Every individual in the United States is struggling to put Tuesday's attack into perspective. But the media has forgotten that while this is a national tragedy, it is also an individual journey.
This is why I am offended that columnists, reporters, and the media in general believe it is their duty to tell the American people when to mourn, what to think, and how to feel.
If anything, I hope the events of last Tuesday help us recognize that terrorism has already hit America. If we are not already terrorized as a nation, why do we lock our cars every night, carry pepper spray, and walk our children to school? Why do we have neighborhood watch programs, buy home security alarms, and keep pistols hidden in our homes?
Are daily rapes, shootings, and murders not acts of terrorism as severe as the attack on the Pentagon and the World Trade Center? Why is one form of terrorism met with “indignant outrage” while the other is accepted as part of life's daily routine? This disparity is the height of national hypocrisy, and we should be ashamed.
As a litmus test, poll your own conscious about the Oklahoma City bombing. I suspect that the event is little more than a distant memory, revived only briefly by the recent execution of Timothy McVeigh.
In the same way, plumb the depths of your feelings a year from now, two years from now, five years from now. How do you suppose you will feel then about the terrorist attacks of last Tuesday?
If you are still as deeply moved and committed to social action, then you will have earned my respect. Until that time, please do America a favor: Avoid insulting the intelligence of your fellow Americans through trite moralizing.
I am stunned and surprised that anyone in this country, in light of what has been happening, would have the audacity to criticize the works and the power of our President.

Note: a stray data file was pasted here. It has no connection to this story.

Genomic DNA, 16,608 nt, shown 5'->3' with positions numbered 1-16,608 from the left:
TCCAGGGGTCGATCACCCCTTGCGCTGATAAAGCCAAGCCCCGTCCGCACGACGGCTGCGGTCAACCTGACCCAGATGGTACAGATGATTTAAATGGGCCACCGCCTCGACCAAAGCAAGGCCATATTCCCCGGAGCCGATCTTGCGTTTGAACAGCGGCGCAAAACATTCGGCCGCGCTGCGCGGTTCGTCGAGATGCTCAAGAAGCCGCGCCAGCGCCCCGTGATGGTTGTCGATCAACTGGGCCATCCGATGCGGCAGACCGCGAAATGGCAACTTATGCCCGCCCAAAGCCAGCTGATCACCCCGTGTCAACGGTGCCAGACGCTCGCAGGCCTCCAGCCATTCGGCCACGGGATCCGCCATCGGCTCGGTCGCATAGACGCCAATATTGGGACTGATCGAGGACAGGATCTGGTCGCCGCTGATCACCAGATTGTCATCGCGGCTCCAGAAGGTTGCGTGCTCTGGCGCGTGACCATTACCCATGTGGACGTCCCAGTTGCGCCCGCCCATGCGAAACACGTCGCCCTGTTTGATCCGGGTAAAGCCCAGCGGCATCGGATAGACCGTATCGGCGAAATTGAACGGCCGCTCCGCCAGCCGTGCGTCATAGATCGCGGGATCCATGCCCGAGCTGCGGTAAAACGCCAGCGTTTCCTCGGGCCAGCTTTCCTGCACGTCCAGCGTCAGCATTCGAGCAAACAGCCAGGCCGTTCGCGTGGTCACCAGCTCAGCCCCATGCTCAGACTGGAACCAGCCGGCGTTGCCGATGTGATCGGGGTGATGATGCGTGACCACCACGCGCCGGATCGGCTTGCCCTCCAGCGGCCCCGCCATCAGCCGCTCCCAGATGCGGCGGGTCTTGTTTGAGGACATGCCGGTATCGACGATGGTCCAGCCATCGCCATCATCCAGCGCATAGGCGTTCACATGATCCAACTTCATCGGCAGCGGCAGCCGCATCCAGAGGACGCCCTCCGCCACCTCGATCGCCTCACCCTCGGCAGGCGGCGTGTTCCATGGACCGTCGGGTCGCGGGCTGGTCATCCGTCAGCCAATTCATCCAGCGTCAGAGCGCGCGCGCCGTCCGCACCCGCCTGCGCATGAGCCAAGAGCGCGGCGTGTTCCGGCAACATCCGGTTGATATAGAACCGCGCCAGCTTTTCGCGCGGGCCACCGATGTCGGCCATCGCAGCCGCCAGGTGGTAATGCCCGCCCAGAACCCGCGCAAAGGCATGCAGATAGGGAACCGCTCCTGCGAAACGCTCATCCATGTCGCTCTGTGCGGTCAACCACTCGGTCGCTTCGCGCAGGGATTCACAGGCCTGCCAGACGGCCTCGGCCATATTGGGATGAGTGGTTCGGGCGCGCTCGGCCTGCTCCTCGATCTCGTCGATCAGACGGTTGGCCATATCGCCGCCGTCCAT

I do not know if Eileen Foley's column was written before the news of the Secret Service deviating Air Force One because of the possible threats to the White House and the President himself.
Was the comprehension that the President did not run away and was very visible to the public not noticed? He gave speeches and was in clear control of our country from the air bases where he had been secured, and not hiding.
Our President is a good man and a great leader. Anyone who has the audacity at this time to criticize has no clue about what is really going on in the real world.
Terrorism is real, and it has just entered our shores. Instead of criticizing our commander-in-chief, we should all be looking inward and asking if we would have the courage to run the country in the face of terrorism and war. We should be standing behind our President and our country and not finding fault with a security measure that was put into place to protect his life and to keep our government running.
JEAN MARIE O'SHEA
It seems Toledo now has two things to be ashamed of during this crisis: gas profiteers and Eileen Foley.
What possible good is served by her criticism of our commander-in-chief? Does she actually believe that she has access to facts about this attack that he didn't have? It is shameful that she has allowed her hatred of our President to cloud her judgment.
The headline of her column says “United world must strike back at a clear foe.” Nowhere within the body of the piece do I see a positive suggested course of action. It is obvious she doesn't know what to do any more than we sheep do.
We will be led by the only commander-in-chief we have and the capable staff he has appointed. I believe he is the right man for the job at the right time.